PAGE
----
PURPOSE OF REVIEW: The barriers surrounding the central nervous system (CNS) together with the emergence of multiresistant pathogens pose a therapeutic challenge for the effective treatment of CNS infections. RECENT FINDINGS: In addition to vancomycin, colistin and aminoglycosides, classically used for intrathecal injection, drug concentrations in cerebrospinal fluid after intrathecal injection of daptomycin and tigecyclin were recently studied. SUMMARY: The entry of antiinfectives into the CNS compartments is determined by the physicochemical properties of the drug and by conditions in the host...
February 2018: Current Opinion in Infectious Diseases
https://www.readbyqxmd.com/read/29030715/point-of-care-transcranial-doppler-by-intensivists
#7
REVIEW
Vincent Issac Lau, Robert Thomas Arntfield
In the unconscious patient, there is a diagnostic void between the neurologic physical exam, and more invasive, costly and potentially harmful investigations. Transcranial color-coded sonography and two-dimensional transcranial Doppler imaging of the brain have the potential to be a middle ground to bridge this gap for certain diagnoses. With the increasing availability of point-of-care ultrasound devices, coupled with the need for rapid diagnosis of deteriorating neurologic patients, intensivists may be trained to perform point-of-care transcranial Doppler at the bedside...
October 13, 2017: Critical Ultrasound Journal
https://www.readbyqxmd.com/read/29310136/device-closure-versus-medical-therapy-alone-for-patent-foramen-ovale-in-patients-with-cryptogenic-stroke-a-systematic-review-and-meta-analysis
#8
Rahman Shah, Mannu Nayyar, Ion S Jovin, Abdul Rashid, Beatrix R Bondy, Tai-Hwang M Fan, Michael P Flaherty, Sunil V Rao
Background: The optimal strategy for preventing recurrent stroke in patients with cryptogenic stroke and patent foramen ovale (PFO) is unknown. Purpose: To compare transcatheter PFO closure with medical therapy alone for prevention of recurrent stroke in patients with PFO and cryptogenic stroke. Data Sources: PubMed and the Cochrane Library (without language restrictions) from inception to October 2017, reference lists, and abstracts from cardiology meetings...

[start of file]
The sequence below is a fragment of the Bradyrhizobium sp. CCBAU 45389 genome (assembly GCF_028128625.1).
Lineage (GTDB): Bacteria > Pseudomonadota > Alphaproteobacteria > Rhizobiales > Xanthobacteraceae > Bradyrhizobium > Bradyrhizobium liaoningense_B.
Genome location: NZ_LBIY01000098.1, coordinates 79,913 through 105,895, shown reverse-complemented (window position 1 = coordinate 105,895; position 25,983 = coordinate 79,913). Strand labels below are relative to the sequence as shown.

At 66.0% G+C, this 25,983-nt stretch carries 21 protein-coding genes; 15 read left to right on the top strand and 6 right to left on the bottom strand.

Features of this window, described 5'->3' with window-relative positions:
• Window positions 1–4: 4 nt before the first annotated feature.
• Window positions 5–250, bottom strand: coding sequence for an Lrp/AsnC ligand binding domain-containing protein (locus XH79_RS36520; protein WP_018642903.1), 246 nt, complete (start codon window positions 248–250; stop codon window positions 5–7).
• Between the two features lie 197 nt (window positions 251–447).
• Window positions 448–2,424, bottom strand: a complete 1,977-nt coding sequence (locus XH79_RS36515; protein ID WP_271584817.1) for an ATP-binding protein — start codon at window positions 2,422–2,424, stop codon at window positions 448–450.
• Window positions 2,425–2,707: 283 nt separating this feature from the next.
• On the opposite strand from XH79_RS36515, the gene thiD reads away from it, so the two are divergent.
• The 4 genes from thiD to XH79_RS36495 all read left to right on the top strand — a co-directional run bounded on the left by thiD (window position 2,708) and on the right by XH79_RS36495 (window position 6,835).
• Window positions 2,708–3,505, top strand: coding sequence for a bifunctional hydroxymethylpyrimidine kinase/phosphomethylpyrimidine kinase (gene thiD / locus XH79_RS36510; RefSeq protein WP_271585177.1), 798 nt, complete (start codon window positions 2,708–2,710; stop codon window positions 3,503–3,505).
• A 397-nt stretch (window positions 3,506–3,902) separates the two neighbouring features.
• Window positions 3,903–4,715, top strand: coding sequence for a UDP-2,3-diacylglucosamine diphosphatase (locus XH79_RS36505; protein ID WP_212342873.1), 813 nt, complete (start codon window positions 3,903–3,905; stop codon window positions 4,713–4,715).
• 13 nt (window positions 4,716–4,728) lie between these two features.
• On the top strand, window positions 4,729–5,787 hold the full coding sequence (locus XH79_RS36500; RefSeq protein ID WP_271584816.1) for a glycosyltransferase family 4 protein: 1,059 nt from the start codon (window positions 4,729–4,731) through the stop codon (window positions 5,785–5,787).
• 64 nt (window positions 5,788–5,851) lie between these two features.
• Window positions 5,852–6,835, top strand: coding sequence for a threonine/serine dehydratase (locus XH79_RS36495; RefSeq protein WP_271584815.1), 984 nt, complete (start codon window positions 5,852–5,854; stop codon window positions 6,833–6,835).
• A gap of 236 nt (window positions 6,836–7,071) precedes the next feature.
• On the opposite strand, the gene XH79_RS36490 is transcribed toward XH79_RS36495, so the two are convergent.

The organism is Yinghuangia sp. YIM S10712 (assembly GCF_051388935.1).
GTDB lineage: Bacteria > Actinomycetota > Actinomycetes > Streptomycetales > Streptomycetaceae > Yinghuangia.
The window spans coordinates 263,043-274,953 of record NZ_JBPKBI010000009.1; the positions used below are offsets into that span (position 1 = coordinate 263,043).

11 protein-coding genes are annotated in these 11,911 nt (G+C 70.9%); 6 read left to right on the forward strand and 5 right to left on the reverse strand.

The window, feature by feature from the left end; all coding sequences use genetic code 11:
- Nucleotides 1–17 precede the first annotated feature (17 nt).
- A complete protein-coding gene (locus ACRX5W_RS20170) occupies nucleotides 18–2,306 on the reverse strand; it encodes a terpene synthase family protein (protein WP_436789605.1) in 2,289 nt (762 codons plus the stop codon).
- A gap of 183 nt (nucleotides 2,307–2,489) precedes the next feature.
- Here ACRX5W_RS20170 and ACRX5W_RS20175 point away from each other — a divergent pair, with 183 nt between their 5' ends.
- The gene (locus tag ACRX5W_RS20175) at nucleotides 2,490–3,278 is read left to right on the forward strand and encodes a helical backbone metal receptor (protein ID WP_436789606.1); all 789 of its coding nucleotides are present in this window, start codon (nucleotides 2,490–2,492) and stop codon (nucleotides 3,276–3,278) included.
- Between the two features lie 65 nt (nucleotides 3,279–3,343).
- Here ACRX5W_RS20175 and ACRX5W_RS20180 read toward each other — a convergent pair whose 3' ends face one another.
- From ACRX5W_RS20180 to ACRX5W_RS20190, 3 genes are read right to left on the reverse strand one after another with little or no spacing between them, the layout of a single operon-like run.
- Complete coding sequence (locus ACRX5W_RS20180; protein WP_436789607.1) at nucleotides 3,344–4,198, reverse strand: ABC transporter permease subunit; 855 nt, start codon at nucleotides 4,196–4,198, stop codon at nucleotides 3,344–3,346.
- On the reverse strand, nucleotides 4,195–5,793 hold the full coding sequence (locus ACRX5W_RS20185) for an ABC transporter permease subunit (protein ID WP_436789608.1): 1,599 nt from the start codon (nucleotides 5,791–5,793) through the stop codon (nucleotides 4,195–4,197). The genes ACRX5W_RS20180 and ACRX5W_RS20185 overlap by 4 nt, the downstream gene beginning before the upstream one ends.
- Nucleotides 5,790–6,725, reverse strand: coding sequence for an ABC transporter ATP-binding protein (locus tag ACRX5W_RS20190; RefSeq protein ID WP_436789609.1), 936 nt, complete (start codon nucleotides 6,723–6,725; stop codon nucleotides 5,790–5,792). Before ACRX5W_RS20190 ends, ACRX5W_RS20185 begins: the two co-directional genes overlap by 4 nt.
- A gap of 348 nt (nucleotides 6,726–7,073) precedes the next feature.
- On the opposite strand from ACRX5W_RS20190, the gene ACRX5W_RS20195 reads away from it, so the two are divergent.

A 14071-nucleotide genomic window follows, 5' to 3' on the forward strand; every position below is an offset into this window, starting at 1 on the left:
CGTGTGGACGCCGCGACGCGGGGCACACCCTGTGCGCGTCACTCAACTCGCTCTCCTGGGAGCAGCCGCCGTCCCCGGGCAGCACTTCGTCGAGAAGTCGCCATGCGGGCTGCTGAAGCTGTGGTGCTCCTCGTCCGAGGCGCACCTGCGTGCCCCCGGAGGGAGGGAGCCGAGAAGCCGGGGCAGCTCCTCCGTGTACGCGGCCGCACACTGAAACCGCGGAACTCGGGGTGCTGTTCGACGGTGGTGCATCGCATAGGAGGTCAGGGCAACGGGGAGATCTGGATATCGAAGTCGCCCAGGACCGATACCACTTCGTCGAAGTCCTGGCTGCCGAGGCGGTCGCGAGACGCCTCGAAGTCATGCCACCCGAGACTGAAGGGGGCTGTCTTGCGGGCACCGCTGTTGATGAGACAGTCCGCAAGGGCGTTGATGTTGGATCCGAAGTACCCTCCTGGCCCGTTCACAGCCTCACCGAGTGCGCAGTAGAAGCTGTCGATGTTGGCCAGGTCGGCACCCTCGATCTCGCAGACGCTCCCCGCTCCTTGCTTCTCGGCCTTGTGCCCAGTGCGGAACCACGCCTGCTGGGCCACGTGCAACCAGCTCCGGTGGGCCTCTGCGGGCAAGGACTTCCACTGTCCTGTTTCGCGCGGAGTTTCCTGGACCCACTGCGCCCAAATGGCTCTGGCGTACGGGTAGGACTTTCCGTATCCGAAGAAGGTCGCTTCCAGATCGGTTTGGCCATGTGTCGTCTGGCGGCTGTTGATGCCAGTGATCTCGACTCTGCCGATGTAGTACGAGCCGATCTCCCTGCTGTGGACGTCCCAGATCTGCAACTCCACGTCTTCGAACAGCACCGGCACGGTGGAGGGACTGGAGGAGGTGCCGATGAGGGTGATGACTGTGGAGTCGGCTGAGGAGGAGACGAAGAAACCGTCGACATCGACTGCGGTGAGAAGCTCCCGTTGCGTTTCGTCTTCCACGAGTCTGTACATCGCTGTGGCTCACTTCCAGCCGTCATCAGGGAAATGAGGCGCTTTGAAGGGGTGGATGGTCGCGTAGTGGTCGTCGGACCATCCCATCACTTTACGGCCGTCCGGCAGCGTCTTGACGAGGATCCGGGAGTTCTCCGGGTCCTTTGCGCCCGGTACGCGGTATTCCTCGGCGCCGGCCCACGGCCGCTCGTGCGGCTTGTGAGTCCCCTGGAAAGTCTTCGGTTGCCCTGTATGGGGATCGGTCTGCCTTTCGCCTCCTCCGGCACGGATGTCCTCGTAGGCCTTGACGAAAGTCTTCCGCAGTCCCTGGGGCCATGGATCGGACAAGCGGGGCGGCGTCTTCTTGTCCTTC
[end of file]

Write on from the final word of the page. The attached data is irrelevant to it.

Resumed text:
March 6, 2018: Annals of Internal Medicine
https://www.readbyqxmd.com/read/29282104/association-between-continuous-hyperosmolar-therapy-and-survival-in-patients-with-traumatic-brain-injury-a-multicentre-prospective-cohort-study-and-systematic-review
#9
Karim Asehnoune, Sigismond Lasocki, Philippe Seguin, Thomas Geeraerts, Pierre François Perrigault, Claire Dahyot-Fizelier, Catherine Paugam Burtz, Fabrice Cook, Dominique Demeure Dit Latte, Raphael Cinotti, Pierre Joachim Mahe, Camille Fortuit, Romain Pirracchio, Fanny Feuillet, Véronique Sébille, Antoine Roquilly
BACKGROUND: Intracranial hypertension (ICH) is a major cause of death after traumatic brain injury (TBI). Continuous hyperosmolar therapy (CHT) has been proposed for the treatment of ICH, but its effectiveness is controversial. We compared the mortality and outcomes in patients with TBI with ICH treated or not with CHT. METHODS: We included patients with TBI (Glasgow Coma Scale ≤ 12 and trauma-associated lesion on brain computed tomography (CT) scan) from the databases of the prospective multicentre trials Corti-TC, BI-VILI and ATLANREA...
December 28, 2017: Critical Care: the Official Journal of the Critical Care Forum
https://www.readbyqxmd.com/read/29351760/glycaemic-control-targets-after-traumatic-brain-injury-a-systematic-review-and-meta-analysis
#10
Jeroen Hermanides, Mark P Plummer, Mark Finnis, Adam M Deane, Jonathan P Coles, David K Menon
BACKGROUND: Optimal glycaemic targets in traumatic brain injury (TBI) remain unclear. We performed a systematic review and meta-analysis of randomised controlled trials (RCTs) comparing intensive with conventional glycaemic control in TBI requiring admission to an intensive care unit (ICU). METHODS: We systematically searched MEDLINE, EMBASE and the Cochrane Central Register of Controlled Trials to November 2016. Outcomes of interest included ICU and in-hospital mortality, poor neurological outcome, the incidence of hypoglycaemia and infective complications...